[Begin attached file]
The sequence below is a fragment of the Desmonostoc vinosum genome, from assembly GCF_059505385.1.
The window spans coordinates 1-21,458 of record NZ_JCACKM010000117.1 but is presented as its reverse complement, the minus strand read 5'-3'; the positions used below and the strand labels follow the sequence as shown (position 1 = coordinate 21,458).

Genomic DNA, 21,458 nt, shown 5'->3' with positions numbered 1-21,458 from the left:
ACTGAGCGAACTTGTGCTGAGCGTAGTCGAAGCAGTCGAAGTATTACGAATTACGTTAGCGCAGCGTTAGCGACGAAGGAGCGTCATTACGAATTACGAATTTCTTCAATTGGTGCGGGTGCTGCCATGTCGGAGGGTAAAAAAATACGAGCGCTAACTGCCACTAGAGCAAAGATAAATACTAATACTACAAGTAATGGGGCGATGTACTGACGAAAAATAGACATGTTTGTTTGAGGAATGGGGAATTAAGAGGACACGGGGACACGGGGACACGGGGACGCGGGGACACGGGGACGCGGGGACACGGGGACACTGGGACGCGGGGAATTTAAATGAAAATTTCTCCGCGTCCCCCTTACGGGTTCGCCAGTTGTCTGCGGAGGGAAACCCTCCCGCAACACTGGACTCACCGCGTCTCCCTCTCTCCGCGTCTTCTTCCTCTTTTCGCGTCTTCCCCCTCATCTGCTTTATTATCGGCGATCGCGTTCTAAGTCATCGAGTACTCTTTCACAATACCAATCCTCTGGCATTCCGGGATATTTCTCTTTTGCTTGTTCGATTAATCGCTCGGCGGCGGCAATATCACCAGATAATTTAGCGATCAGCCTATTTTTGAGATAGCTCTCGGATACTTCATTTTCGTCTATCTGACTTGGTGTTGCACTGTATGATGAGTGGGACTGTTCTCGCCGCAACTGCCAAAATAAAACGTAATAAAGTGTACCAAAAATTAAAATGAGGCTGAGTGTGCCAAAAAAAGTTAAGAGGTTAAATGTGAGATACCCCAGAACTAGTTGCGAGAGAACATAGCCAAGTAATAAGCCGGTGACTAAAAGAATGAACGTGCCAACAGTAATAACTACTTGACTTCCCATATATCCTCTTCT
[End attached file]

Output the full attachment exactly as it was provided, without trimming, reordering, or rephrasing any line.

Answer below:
The sequence below is a fragment of the Desmonostoc vinosum genome, from assembly GCF_059505385.1.
The window spans coordinates 1-21,458 of record NZ_JCACKM010000117.1 but is presented as its reverse complement, the minus strand read 5'-3'; the positions used below and the strand labels follow the sequence as shown (position 1 = coordinate 21,458).

Genomic DNA, 21,458 nt, shown 5'->3' with positions numbered 1-21,458 from the left:
ACTGAGCGAACTTGTGCTGAGCGTAGTCGAAGCAGTCGAAGTATTACGAATTACGTTAGCGCAGCGTTAGCGACGAAGGAGCGTCATTACGAATTACGAATTTCTTCAATTGGTGCGGGTGCTGCCATGTCGGAGGGTAAAAAAATACGAGCGCTAACTGCCACTAGAGCAAAGATAAATACTAATACTACAAGTAATGGGGCGATGTACTGACGAAAAATAGACATGTTTGTTTGAGGAATGGGGAATTAAGAGGACACGGGGACACGGGGACACGGGGACGCGGGGACACGGGGACGCGGGGACACGGGGACACTGGGACGCGGGGAATTTAAATGAAAATTTCTCCGCGTCCCCCTTACGGGTTCGCCAGTTGTCTGCGGAGGGAAACCCTCCCGCAACACTGGACTCACCGCGTCTCCCTCTCTCCGCGTCTTCTTCCTCTTTTCGCGTCTTCCCCCTCATCTGCTTTATTATCGGCGATCGCGTTCTAAGTCATCGAGTACTCTTTCACAATACCAATCCTCTGGCATTCCGGGATATTTCTCTTTTGCTTGTTCGATTAATCGCTCGGCGGCGGCAATATCACCAGATAATTTAGCGATCAGCCTATTTTTGAGATAGCTCTCGGATACTTCATTTTCGTCTATCTGACTTGGTGTTGCACTGTATGATGAGTGGGACTGTTCTCGCCGCAACTGCCAAAATAAAACGTAATAAAGTGTACCAAAAATTAAAATGAGGCTGAGTGTGCCAAAAAAAGTTAAGAGGTTAAATGTGAGATACCCCAGAACTAGTTGCGAGAGAACATAGCCAAGTAATAAGCCGGTGACTAAAAGAATGAACGTGCCAACAGTAATAACTACTTGACTTCCCATATATCCTCTTCT